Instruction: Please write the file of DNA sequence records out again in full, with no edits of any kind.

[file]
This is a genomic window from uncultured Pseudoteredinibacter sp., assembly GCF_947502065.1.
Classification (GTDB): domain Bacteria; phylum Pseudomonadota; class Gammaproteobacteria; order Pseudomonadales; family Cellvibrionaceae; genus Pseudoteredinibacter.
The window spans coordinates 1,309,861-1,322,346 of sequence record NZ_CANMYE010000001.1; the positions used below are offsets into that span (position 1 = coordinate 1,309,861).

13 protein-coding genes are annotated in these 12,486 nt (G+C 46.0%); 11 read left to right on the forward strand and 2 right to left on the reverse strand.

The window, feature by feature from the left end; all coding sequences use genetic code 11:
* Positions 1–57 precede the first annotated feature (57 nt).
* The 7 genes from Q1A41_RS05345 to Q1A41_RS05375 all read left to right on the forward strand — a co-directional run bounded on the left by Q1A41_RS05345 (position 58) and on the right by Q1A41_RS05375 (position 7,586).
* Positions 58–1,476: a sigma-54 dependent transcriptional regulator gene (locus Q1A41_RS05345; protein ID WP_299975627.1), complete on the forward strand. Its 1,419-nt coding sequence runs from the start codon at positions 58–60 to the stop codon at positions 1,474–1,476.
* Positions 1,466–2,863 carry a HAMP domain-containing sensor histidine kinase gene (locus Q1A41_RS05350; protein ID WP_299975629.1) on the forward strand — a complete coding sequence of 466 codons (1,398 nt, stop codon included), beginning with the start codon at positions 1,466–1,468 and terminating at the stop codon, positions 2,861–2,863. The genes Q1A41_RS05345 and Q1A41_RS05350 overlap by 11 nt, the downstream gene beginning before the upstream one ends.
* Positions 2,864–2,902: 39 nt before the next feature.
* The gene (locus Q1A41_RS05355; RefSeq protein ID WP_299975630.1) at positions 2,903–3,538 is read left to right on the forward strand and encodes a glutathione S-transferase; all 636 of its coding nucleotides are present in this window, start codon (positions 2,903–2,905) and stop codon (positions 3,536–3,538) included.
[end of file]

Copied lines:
This is a genomic window from uncultured Pseudoteredinibacter sp., assembly GCF_947502065.1.
Classification (GTDB): domain Bacteria; phylum Pseudomonadota; class Gammaproteobacteria; order Pseudomonadales; family Cellvibrionaceae; genus Pseudoteredinibacter.
The window spans coordinates 1,309,861-1,322,346 of sequence record NZ_CANMYE010000001.1; the positions used below are offsets into that span (position 1 = coordinate 1,309,861).

13 protein-coding genes are annotated in these 12,486 nt (G+C 46.0%); 11 read left to right on the forward strand and 2 right to left on the reverse strand.

The window, feature by feature from the left end; all coding sequences use genetic code 11:
* Positions 1–57 precede the first annotated feature (57 nt).
* The 7 genes from Q1A41_RS05345 to Q1A41_RS05375 all read left to right on the forward strand — a co-directional run bounded on the left by Q1A41_RS05345 (position 58) and on the right by Q1A41_RS05375 (position 7,586).
* Positions 58–1,476: a sigma-54 dependent transcriptional regulator gene (locus Q1A41_RS05345; protein ID WP_299975627.1), complete on the forward strand. Its 1,419-nt coding sequence runs from the start codon at positions 58–60 to the stop codon at positions 1,474–1,476.
* Positions 1,466–2,863 carry a HAMP domain-containing sensor histidine kinase gene (locus Q1A41_RS05350; protein ID WP_299975629.1) on the forward strand — a complete coding sequence of 466 codons (1,398 nt, stop codon included), beginning with the start codon at positions 1,466–1,468 and terminating at the stop codon, positions 2,861–2,863. The genes Q1A41_RS05345 and Q1A41_RS05350 overlap by 11 nt, the downstream gene beginning before the upstream one ends.
* Positions 2,864–2,902: 39 nt before the next feature.
* The gene (locus Q1A41_RS05355; RefSeq protein ID WP_299975630.1) at positions 2,903–3,538 is read left to right on the forward strand and encodes a glutathione S-transferase; all 636 of its coding nucleotides are present in this window, start codon (positions 2,903–2,905) and stop codon (positions 3,536–3,538) included.